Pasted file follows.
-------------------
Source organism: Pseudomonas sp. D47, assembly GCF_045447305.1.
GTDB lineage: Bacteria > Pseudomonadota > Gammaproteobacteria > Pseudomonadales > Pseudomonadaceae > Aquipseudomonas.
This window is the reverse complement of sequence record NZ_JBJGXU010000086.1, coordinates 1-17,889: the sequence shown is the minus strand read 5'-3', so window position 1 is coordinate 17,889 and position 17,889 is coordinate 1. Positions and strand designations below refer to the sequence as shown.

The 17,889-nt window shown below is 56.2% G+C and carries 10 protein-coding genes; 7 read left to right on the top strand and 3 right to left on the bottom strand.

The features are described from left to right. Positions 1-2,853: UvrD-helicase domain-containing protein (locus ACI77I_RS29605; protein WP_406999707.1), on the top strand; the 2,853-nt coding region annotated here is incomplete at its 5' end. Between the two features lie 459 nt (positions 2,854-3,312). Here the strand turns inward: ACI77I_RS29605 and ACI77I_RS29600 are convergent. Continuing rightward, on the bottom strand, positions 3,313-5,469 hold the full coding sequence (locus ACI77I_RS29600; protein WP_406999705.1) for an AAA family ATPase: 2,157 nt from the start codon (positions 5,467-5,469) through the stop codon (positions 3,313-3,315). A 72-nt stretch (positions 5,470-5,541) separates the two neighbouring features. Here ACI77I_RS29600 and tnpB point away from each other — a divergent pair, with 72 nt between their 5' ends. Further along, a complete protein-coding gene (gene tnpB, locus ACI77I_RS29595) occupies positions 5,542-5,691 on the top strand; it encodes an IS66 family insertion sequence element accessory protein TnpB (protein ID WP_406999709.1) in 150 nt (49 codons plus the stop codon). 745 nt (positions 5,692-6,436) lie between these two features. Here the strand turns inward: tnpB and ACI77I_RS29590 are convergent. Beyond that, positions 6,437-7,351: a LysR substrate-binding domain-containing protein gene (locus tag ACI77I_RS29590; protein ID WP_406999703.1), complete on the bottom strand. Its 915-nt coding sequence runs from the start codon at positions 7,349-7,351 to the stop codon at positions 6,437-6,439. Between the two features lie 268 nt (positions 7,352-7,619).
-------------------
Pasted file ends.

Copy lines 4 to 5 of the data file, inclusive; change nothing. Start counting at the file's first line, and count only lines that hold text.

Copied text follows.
The 17,889-nt window shown below is 56.2% G+C and carries 10 protein-coding genes; 7 read left to right on the top strand and 3 right to left on the bottom strand.

The features are described from left to right. Positions 1-2,853: UvrD-helicase domain-containing protein (locus ACI77I_RS29605; protein WP_406999707.1), on the top strand; the 2,853-nt coding region annotated here is incomplete at its 5' end. Between the two features lie 459 nt (positions 2,854-3,312). Here the strand turns inward: ACI77I_RS29605 and ACI77I_RS29600 are convergent. Continuing rightward, on the bottom strand, positions 3,313-5,469 hold the full coding sequence (locus ACI77I_RS29600; protein WP_406999705.1) for an AAA family ATPase: 2,157 nt from the start codon (positions 5,467-5,469) through the stop codon (positions 3,313-3,315). A 72-nt stretch (positions 5,470-5,541) separates the two neighbouring features. Here ACI77I_RS29600 and tnpB point away from each other — a divergent pair, with 72 nt between their 5' ends. Further along, a complete protein-coding gene (gene tnpB, locus ACI77I_RS29595) occupies positions 5,542-5,691 on the top strand; it encodes an IS66 family insertion sequence element accessory protein TnpB (protein ID WP_406999709.1) in 150 nt (49 codons plus the stop codon). 745 nt (positions 5,692-6,436) lie between these two features. Here the strand turns inward: tnpB and ACI77I_RS29590 are convergent. Beyond that, positions 6,437-7,351: a LysR substrate-binding domain-containing protein gene (locus tag ACI77I_RS29590; protein ID WP_406999703.1), complete on the bottom strand. Its 915-nt coding sequence runs from the start codon at positions 7,349-7,351 to the stop codon at positions 6,437-6,439. Between the two features lie 268 nt (positions 7,352-7,619).